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Although mining was traditionally thought of as a man’s job, the Colorado Gold Rush would not have been as prosperous without all the women in mining camps. The women that made the trek into the Rocky Mountains, the daughters that saw camps transform into towns, and those who documented the history behind Colorado’s origins are essential to the story of the Gold Rush.
The Women in Mining Camps
The thriving mining towns we know today didn’t start in such a luxurious fashion. Building them up took grit and determination from everyone involved, including the women and children that joined the journey. Responsibilities were varied, but all were vital.
Clara Brown made history in multiple ways. Her beginnings subjected her to slavery, but Brown rewrote her story to become one of the most influential Black women in Idaho Springs. After being freed by her late enslaver, Brown inherited some of his earnings. She then used this to build a business in washing miners’ clothing.
On her journey west to the Rockies, she was fortunate to be on the same wagon train as early mining prospectors. This helped her gain connections in an entrepreneurial spirit, setting up her business before settling in at the mining camp. Using the money she inherited, she bought the washing materials, including the largest wash tub in Idaho Springs.
Brown’s legacy includes being the first Black settler in the town. She is known as the “Angel of the Rockies,” as she was also a dedicated philanthropist and guide for other former enslaved people.
Levinia Champion, originally from Cornwall, England, came to Central City with her husband, Hugh Champion. Her position in the history of our town comes from her jack-of-all-trades mindset.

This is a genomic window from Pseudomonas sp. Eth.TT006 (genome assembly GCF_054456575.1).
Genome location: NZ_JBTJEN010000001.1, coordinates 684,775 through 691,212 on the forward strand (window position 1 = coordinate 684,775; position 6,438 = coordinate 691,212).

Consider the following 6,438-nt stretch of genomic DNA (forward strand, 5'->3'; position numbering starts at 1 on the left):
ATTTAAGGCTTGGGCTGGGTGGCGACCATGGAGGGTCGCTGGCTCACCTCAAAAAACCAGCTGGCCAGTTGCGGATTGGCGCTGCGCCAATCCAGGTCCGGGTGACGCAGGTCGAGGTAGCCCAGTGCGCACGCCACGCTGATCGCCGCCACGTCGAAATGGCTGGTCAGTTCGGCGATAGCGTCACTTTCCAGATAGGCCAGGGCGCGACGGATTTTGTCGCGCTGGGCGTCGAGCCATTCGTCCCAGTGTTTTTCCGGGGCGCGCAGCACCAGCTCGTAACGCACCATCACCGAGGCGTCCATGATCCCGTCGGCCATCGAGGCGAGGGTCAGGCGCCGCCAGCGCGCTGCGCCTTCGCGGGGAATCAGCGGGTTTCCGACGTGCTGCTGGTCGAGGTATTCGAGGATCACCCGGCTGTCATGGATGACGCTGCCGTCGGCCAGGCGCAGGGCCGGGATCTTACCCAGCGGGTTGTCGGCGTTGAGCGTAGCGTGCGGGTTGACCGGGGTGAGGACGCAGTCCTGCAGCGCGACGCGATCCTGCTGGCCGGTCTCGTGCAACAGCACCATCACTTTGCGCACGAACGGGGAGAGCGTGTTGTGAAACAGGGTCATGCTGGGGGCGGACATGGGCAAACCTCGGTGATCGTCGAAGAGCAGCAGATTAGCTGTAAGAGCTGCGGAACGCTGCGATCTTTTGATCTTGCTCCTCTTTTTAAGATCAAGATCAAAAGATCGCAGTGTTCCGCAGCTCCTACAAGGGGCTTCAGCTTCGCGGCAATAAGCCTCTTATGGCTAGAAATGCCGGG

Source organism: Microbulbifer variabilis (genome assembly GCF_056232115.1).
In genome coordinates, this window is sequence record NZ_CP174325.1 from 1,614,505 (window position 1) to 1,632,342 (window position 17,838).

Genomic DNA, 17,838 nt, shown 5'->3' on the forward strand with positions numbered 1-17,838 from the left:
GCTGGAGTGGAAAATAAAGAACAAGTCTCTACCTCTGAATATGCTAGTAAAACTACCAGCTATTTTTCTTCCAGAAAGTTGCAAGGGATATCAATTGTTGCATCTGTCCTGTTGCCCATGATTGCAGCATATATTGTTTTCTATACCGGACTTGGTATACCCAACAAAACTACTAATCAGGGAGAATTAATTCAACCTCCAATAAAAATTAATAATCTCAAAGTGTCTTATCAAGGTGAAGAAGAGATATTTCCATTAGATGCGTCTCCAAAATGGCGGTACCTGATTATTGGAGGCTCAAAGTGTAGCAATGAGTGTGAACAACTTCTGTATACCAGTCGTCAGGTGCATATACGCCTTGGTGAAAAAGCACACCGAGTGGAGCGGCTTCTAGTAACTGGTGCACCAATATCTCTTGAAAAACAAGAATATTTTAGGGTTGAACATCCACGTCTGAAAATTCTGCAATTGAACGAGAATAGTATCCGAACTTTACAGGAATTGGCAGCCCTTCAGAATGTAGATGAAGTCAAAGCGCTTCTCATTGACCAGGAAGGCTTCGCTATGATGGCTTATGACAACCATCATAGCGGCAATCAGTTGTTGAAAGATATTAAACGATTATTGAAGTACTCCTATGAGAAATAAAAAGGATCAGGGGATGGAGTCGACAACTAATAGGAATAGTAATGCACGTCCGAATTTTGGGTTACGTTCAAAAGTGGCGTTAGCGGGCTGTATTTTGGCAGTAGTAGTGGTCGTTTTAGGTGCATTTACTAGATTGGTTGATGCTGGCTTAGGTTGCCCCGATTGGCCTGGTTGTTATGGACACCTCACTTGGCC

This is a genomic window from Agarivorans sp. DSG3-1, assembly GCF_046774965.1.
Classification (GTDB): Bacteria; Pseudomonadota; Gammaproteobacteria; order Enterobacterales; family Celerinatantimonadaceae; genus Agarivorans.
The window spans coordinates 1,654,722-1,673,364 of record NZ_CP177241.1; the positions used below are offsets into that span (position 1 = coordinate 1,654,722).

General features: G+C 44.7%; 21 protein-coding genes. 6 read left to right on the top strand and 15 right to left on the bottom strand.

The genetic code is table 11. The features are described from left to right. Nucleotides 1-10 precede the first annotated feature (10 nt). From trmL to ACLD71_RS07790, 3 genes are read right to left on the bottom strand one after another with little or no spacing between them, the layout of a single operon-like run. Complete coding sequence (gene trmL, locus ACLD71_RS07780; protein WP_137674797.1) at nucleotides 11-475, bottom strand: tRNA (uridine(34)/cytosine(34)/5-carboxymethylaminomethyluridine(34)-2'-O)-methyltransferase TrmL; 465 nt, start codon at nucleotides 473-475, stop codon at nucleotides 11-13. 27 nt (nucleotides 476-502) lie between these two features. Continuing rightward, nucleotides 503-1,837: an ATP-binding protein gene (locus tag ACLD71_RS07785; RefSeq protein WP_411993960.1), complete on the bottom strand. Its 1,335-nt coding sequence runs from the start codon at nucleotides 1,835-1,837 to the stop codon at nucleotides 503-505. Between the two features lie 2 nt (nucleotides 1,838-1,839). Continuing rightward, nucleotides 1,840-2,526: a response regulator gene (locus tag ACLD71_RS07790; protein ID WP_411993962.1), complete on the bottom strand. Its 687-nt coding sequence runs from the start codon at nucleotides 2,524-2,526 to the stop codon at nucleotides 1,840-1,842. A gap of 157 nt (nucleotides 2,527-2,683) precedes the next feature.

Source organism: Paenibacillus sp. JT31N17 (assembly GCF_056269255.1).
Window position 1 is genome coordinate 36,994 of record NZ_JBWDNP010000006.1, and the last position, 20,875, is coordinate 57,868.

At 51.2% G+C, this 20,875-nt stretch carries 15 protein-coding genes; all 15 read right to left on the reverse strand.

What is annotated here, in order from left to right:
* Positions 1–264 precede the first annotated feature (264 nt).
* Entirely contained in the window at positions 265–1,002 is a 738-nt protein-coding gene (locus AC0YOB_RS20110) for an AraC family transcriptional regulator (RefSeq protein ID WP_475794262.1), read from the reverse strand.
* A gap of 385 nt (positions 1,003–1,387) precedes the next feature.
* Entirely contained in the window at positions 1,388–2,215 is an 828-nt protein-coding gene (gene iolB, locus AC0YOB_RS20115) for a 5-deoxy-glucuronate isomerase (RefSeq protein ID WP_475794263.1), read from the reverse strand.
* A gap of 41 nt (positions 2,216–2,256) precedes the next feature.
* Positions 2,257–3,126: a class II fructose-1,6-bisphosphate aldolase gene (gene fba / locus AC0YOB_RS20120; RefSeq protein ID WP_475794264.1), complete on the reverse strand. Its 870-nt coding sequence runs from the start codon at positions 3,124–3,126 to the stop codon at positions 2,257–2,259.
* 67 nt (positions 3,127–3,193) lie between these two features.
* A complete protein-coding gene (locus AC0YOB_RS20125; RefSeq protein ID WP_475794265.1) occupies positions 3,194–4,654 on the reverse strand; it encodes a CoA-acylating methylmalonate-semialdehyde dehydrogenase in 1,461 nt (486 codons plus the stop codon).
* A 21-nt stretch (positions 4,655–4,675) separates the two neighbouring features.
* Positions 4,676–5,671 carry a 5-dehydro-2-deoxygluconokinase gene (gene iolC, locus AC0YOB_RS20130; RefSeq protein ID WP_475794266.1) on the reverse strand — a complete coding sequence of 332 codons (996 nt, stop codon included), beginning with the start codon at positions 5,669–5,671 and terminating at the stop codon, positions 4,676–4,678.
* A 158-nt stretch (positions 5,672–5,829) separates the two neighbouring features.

After seeing the state of exhausted miners each day, Champion opened her home up as a boarding house for those with nowhere else to go. As cutthroat as mining can be, it was the work of women like Levinia Champion that allowed for these efforts to make the history books.
In addition to providing a comfortable place to sleep, Champion and her children also cooked, cleaned and even played nurse when needed.
Beatrice Rule was one of the settlers that experienced and took part in the complete transformation of the Central City mining town. She moved to the area in the 7th grade, continued her education throughout high school and graduated alongside eight other women. Rule then became a teacher herself, influencing her classroom of 14-15 children.
Rule looked out for her neighbors, even if it meant her own sacrifice. She stood up for what was right, taking unreasonable punishments made by others to court for accountability. After the death of her sister, Rule moved to Colorado Springs and continued to teach for another 43 years.
Strength in Community
While these women rarely had to endure the physical and mental toll of mining, they did experience it second-hand. Women in mining maintained the strength of the community by building up others and supporting their needs.
If it weren’t for Clara Brown, Levinia Champion, Beatrice Rule, and all other women that dedicated their lives to the future of Idaho Springs, the legacy of the Colorado Gold Rush would not have amounted to its success today.